Demonstrators took over sections of Jefferson Street on Sunday, and at least two were arrested when they marched into the street for a third time in a protest over the death of Eric Lurry.
The protest at the corner of Jefferson and Larkin Avenue included confrontations and questions between members of the Lurry family, including his widow Nicole, and Police Chief Al Roechner over an investigation into Lurry's death.
A half-hour into the protest, which started at 4 p.m., the demonstrators marched into the intersection blocking traffic for 10 to 15 minutes.
Police on the scene followed them into the intersection and basically controlled traffic before persuading protesters to move back to the sidewalk where the demonstration started.
"These are our streets," one protester shouted as they were slow to move out of the intersection.
"You can march on public property," another called out.
"You cannot block the street," one officer said as police urged protesters to move. "We're here to help you and make sure you stay safe."
Protesters later marched on the sidewalk along Jefferson Street before moving into a right lane and taking it over on their return to the intersection.
Police did not interfere but came out on a second march along the street.
According to one account, police moved in when the march took up both lanes of westbound traffic.
Ernest Crim, a Joliet high school teacher, said police appeared to target two people for arrest who were marching along with others. Crim said police appeared to arrest one man because he talked back to them.
"He started yelling out, 'I'm not going anywhere. You can arrest me,'" Crim said, and that's when he was arrested.
"We weren't causing a disturbance," Crim said.
Police did not confirm how many people were arrested and on what charges.
But two people were taken into custody at the parking lot of the BP gas station at Jefferson and Hammes Avenue.
One man was brought in from Jefferson Street, and the other was arrested when he confronted police as the man was being put into a police van.
About a dozen police came to the BP parking lot as both they and protesters began to gather while the man from the Jefferson Street march was being placed into custody.
A man who earlier in the demonstration identified himself as Stringer Harris and described himself as an activist for Nicole Lurry, confronted police as they formed a line between the protesters and the the gas pumps at the station.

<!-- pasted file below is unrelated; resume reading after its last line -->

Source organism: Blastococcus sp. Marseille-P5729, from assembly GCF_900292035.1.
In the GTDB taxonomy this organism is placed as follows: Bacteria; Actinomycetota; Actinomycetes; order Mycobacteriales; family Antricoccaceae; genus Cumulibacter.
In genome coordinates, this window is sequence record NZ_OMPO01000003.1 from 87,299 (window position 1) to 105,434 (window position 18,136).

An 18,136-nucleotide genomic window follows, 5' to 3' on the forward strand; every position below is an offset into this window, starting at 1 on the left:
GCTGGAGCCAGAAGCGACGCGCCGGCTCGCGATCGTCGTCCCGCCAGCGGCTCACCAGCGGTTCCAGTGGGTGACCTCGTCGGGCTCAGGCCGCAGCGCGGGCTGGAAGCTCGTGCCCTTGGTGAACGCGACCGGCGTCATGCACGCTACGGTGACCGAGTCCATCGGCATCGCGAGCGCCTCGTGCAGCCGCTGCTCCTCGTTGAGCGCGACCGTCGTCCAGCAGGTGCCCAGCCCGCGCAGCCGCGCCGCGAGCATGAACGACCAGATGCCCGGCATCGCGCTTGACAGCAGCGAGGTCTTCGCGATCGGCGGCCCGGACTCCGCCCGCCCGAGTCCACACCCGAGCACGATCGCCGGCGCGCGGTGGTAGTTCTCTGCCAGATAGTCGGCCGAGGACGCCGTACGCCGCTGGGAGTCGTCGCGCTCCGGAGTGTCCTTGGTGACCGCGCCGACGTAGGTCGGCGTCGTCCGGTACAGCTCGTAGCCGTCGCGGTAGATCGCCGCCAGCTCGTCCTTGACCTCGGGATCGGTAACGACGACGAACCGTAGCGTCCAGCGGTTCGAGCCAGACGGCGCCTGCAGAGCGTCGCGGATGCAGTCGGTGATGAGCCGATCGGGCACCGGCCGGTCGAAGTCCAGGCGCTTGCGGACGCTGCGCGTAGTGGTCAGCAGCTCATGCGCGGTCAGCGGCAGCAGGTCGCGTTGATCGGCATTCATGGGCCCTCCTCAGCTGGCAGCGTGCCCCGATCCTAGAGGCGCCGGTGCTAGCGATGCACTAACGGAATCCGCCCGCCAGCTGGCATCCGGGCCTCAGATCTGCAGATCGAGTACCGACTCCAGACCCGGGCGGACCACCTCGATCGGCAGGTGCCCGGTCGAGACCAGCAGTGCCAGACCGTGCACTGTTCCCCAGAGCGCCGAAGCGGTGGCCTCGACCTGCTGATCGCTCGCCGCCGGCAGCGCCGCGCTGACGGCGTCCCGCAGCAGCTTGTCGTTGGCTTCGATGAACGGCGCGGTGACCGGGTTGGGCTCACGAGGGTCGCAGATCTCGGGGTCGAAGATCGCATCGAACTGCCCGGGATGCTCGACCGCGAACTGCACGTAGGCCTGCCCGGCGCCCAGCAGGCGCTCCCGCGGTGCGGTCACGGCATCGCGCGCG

Harris approached one officer up close and shouted at others, although it was unclear exactly what happened before he was arrested.
There was a standoff between about 20 police and maybe 40 protesters at the BP station as police told them to leave.
"You are being given a lawful order to leave the property," one officer shouted. "We don't want to arrest people."
Protesters backed off but lingered for about 10 minutes.
"Never buy gas here again," Suzanna Ibarra, chairwoman of Will County Progressives shouted. "They (expletive) won't allow us on their property."
The protesters eventually dispersed with no other arrests made at the BP.
The scene at the BP seemed to mark the end of the rally, Several people returned to the corner of Jefferson and Larkin to continue the protest. But most began to head for their cars or lingered in groups talking.
Nicole Lurry said she appreciated the turnout.
"I just think it's great that people are coming out to help me get justice for my husband," Lurry said. "I think what they're doing is awesome."
Lurry died Jan. 29 after being arrested the day before at what police said was the scene of a drug deal.
An investigation by the Will-Grundy Major Crimes Task Force has concluded Lurry died from ingesting a combination of heroin, cocaine and fentanyl that police said he had concealed in his mouth during the course of the arrest.
His family and protesters say he died because of his treatment by police who are depicted in a squad car video pinching his nose and probing his mouth with a baton before pulling out plastic bags that police said contained the drugs.
Several members of the Lurry family questioned Roechner about the video at the protest, including Nicole Lurry.
"From that video, you're saying everything they (police) did is right," Lurry said to Roechner at one point.
"I didn't say that. You're putting words in my mouth," Roechner replied.
Roechner also talked with Stringer Harris about an hour before he was arrested and said he supports release of the fuller police video not yet made public.
"That's what they're not getting," Harris said, "is transparency."